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Joint Tracking Syndromes get complicated because they lead to pain in other areas. They can cause bursitis, tendonitis, impingement syndromes, and muscle pain.
Patellar tracking disorder means that the kneecap (patella) shifts out of place as the leg bends or straightens. In most cases, the kneecap shifts too far toward the outside of the leg. In a few people, it shifts toward the inside.
Patellar tracking disorder complications could involve:
- Weak thigh muscles
- Tendons, ligaments, or muscles in the leg that are too tight or too loose
- Activities that stress the knee, again and again, especially those with twisting motions
- A traumatic injury to the knee, such as a blow that pushes the kneecap toward the outer side of the leg
- Problems with the structure of the knee bones or how they are aligned
Is an alteration or deviation in the normal resting or active position of the scapula during shoulder movement. Abnormal repetitive motion of the scapula, though sometimes asymptomatic, can increase the chances of progressive injury.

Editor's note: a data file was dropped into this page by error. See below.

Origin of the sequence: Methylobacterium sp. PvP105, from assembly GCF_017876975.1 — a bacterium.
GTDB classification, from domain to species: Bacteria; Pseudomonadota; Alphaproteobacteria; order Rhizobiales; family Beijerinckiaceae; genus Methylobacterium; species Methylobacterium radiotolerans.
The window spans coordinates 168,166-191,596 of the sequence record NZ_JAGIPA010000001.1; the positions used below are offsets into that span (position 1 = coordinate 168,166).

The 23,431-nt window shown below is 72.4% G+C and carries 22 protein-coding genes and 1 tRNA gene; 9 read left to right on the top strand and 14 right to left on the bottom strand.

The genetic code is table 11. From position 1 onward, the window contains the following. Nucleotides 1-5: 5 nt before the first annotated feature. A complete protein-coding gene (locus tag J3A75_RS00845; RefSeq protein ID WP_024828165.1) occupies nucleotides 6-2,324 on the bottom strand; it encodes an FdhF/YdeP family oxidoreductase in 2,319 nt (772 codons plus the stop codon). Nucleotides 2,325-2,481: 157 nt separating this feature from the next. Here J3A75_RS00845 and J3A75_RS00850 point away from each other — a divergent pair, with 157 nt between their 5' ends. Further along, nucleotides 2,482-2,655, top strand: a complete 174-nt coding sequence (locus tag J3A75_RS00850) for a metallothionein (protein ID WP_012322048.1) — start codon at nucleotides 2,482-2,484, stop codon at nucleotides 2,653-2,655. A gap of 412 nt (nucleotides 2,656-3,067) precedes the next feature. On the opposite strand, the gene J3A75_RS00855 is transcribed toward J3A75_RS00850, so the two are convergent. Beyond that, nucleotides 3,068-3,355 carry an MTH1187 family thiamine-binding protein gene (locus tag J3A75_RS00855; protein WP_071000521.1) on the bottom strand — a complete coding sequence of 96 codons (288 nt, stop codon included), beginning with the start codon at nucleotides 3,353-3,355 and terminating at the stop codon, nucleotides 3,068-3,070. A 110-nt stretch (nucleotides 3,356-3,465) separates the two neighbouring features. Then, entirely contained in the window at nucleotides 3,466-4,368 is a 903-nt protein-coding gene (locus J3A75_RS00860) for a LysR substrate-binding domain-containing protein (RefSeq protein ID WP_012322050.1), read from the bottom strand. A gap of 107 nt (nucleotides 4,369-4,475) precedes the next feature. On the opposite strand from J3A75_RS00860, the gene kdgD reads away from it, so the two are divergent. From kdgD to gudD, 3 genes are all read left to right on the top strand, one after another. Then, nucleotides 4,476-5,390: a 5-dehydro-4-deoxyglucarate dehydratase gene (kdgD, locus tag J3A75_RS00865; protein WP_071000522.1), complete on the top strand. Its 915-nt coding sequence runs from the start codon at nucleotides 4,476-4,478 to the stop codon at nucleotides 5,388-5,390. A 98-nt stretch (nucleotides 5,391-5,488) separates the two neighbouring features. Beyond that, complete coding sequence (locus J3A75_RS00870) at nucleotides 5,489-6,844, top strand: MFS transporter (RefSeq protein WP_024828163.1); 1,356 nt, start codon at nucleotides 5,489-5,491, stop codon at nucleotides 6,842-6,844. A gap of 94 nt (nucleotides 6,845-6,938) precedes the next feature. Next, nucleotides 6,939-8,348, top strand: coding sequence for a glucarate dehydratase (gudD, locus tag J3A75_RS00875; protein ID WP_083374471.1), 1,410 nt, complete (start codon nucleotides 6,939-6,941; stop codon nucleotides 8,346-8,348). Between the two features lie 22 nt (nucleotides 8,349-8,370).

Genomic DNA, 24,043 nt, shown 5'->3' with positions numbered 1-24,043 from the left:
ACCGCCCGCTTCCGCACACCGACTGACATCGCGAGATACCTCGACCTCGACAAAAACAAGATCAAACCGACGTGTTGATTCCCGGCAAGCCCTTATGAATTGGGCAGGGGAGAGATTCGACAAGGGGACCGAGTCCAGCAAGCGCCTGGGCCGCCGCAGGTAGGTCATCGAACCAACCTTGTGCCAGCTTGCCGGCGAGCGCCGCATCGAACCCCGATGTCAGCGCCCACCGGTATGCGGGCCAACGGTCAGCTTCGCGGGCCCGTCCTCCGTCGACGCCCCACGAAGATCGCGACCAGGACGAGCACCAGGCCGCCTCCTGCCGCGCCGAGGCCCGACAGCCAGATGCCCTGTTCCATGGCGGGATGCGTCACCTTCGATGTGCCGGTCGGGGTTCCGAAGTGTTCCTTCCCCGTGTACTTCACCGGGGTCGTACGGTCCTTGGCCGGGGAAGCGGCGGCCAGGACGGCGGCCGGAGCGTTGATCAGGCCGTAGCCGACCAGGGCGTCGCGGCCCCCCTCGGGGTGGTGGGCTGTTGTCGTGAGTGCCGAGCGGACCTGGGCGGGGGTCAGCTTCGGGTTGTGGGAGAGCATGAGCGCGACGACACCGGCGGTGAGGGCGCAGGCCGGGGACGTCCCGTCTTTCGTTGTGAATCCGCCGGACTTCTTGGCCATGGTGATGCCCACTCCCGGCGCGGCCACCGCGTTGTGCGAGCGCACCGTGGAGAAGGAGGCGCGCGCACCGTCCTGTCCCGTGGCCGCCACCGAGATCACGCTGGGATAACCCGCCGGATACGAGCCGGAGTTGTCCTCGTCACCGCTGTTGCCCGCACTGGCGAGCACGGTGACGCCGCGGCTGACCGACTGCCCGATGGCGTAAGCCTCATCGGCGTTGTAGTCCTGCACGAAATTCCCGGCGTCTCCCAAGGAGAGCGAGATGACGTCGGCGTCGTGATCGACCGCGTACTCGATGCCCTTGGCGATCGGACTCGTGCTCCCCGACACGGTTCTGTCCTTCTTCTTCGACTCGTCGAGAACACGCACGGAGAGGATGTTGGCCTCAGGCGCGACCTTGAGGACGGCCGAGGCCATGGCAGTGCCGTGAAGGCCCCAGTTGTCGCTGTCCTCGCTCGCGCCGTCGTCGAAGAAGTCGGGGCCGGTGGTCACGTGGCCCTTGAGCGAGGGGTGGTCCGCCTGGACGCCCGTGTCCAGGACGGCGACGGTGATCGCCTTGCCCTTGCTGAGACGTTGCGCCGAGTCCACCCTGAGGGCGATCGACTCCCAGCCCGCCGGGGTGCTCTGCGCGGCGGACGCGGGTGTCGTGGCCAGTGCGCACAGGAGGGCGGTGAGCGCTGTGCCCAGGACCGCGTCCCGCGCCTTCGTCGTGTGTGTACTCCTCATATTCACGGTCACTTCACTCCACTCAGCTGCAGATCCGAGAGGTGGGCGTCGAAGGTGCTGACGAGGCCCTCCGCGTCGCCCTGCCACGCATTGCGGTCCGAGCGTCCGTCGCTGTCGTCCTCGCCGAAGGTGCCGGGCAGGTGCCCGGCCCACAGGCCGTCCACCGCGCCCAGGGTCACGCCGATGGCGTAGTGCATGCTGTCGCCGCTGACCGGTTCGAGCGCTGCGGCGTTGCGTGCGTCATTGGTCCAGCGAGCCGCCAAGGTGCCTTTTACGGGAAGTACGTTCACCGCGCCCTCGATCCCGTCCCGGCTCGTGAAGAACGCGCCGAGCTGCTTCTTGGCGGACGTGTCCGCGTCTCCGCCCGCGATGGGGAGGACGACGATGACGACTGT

Common Signs and Symptoms
- Pain and or tenderness around the scapula when using the arm overhead or carrying heavy objects with the arm at the side
- Snapping or popping sensation around the scapula with shoulder movement
- Loss of strength with shoulder and arm use
- Asymmetrical posture (effected side usually sits lower)
- Winging of the scapula
- Instability of the shoulder (feels like it moves out of place)
- Muscle weakness or imbalance
- Poor overhead mechanics
- Overuse or repetitive motions such as throwing or serving